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    The Eviction Process – Part 3: Collecting Pass Due Rent

    "Debt Judgement" by Nick Youngson is licensed under CC BY 3.0

    Now that the courts have ruled to evict the tenant and the tenant has finally vacated the property, it’s time to track down those missed payments.

    There are a few options available for landlords to go about collected past due rent payments. The most ideal situation occurs when the court’s “judgement” that included both the eviction of the tenant and rewards the landlord the past due rent payments. This means that the court would already awards you legal rights to the past rent and the tenant is legally required to make arrangements to pay out the outstanding rent balance.

    “My Trusty Gavel” by Brian Turner is licensed under CC BY 2.0

    If the local court doesn’t allow for combined cases of eviction and small claims, then a separate case will need to be filed to collect these owed funds. However, if the eviction case has already been ruled in your favorite, it is extremely likely that the second case will also be ruled in the landlord’s favor. Also, as all the relevant paperwork is already compiled for the first case, no additional time will be needed to prepare for this case.

    Once the judgement has been passed, which will be delivered in a court order, this can be used to ensure that the owed funds are paid. The ideal situation would be that the tenant would make a plan with you on how they are to complete the payment and stick to it. However, this is extremely unlikely, especially as the eviction process has occurred and the tenant is most likely soured towards you.

    “Judgement” by Nick Youngson is licensed under CC BY 3.0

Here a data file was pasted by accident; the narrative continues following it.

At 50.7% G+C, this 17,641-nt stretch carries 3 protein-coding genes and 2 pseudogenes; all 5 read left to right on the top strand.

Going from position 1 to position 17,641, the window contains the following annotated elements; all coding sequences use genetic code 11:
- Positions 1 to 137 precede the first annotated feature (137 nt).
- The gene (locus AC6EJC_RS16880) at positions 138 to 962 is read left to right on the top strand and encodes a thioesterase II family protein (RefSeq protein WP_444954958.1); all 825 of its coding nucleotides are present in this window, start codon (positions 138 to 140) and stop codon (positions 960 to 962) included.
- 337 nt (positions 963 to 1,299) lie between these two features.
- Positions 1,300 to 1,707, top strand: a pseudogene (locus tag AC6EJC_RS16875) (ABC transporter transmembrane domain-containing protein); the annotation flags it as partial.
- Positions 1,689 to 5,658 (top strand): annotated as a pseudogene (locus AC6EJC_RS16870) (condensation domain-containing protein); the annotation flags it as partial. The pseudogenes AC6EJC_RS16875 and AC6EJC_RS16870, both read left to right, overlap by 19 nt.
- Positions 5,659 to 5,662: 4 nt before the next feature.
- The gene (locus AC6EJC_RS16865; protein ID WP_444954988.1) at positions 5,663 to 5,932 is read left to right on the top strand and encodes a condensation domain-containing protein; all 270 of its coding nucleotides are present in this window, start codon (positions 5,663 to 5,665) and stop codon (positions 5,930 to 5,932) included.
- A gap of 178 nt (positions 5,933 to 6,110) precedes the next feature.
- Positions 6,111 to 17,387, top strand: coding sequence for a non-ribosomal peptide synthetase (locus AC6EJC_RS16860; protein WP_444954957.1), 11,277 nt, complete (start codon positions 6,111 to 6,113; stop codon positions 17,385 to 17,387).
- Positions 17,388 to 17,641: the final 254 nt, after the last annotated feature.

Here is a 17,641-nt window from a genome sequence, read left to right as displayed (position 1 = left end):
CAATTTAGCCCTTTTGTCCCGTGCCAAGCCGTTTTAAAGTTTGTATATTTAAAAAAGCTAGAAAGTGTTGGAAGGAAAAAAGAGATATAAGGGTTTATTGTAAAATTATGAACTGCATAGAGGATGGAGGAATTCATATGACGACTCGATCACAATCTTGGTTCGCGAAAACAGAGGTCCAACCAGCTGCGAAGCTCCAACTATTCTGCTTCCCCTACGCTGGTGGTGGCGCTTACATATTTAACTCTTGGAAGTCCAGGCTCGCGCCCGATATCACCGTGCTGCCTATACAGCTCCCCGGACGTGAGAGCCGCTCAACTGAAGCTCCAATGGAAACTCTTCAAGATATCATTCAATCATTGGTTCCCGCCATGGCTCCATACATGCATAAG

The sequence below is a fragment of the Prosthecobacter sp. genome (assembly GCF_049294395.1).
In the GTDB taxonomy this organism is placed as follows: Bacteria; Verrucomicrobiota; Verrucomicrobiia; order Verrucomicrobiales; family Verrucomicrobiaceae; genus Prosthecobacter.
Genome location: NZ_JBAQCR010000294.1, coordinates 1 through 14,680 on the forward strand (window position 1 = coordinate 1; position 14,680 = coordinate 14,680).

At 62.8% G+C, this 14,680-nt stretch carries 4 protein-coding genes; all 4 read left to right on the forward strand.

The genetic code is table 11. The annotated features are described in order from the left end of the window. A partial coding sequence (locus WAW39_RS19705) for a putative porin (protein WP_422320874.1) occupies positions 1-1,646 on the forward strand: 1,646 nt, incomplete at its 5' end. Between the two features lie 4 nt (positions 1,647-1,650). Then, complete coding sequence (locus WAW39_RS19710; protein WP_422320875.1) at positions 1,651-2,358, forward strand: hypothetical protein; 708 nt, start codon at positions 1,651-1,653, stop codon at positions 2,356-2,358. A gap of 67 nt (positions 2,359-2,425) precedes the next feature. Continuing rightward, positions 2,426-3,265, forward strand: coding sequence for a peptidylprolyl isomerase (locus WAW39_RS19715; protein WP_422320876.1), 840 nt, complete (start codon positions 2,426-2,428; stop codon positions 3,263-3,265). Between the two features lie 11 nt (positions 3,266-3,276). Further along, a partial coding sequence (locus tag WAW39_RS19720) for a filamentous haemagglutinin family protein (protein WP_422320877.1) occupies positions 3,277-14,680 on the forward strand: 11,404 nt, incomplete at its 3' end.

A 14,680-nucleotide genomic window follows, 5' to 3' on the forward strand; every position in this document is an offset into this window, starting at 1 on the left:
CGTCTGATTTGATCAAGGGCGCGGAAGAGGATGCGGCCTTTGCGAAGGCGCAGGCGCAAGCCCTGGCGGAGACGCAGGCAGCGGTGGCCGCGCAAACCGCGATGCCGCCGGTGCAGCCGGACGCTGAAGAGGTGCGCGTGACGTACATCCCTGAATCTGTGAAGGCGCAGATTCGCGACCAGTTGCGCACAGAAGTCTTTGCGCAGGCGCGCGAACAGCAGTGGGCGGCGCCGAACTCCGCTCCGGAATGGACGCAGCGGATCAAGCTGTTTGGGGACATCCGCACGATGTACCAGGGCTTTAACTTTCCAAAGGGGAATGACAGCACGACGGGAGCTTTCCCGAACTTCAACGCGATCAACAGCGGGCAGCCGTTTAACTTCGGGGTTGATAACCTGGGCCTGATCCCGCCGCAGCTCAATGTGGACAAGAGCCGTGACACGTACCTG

As the judgement has made the claim to these funds legal, a landlord is allowed to present the judgement to the former tenant’s employer and receive the funds by wage garnishment. Wage garnishments means that the employer will pay the judgement directly, with the judgement having priority over the tenant when it comes to the funds the tenant earns working for the employer. A.K.A the landlord gets the funds owed directly from the employer, with the ex-tenant only receiving funds after the judgement has taken it’s share.

    If the tenant does not have a current employer, then a landlord is allowed to garnish the ex-tenant’s tax refund. Which could be a slightly sweet conclusion to the ordeal, with the tenant expecting a refund of $1000 but never receiving it as these funds are paid to the judgement instead. To learn more about the how to execute tax refund garnishments, click here.

    “Debt Collector” by Nick Youngson is licensed under CC BY 3.0

    The last option for the landlord in regards to getting their back due rent payments is to consult a private debt collector. These companies will work for you to collect these funds. Also these companies will report the debt collection to major credits and with creditors knowing about the debt, it will help future landlords that do their research, as this ex-tenants credit score will now be effected by the eviction.

    Once the payment has been paid in full, it is time to move on and get passed the whole situation. It’s hard to not let a bad tenant ruin your trust of future tenants. However, a smart landlord will use this situation as a learning experience and moving forward will always do their due diligence before handing the keys over. Checking credit scores, employment and landlord references, will not seem like useless busy work but essential steps in finding the correct tenant.

    Check out this video for the full eviction process!

    To learn more on the eviction process, check out these links below. 

    Casalova: How to Evict a Tenant for Non-Payment of Rent

    How to Evict a Tenant – The Eviction Process in 8 Easy Steps

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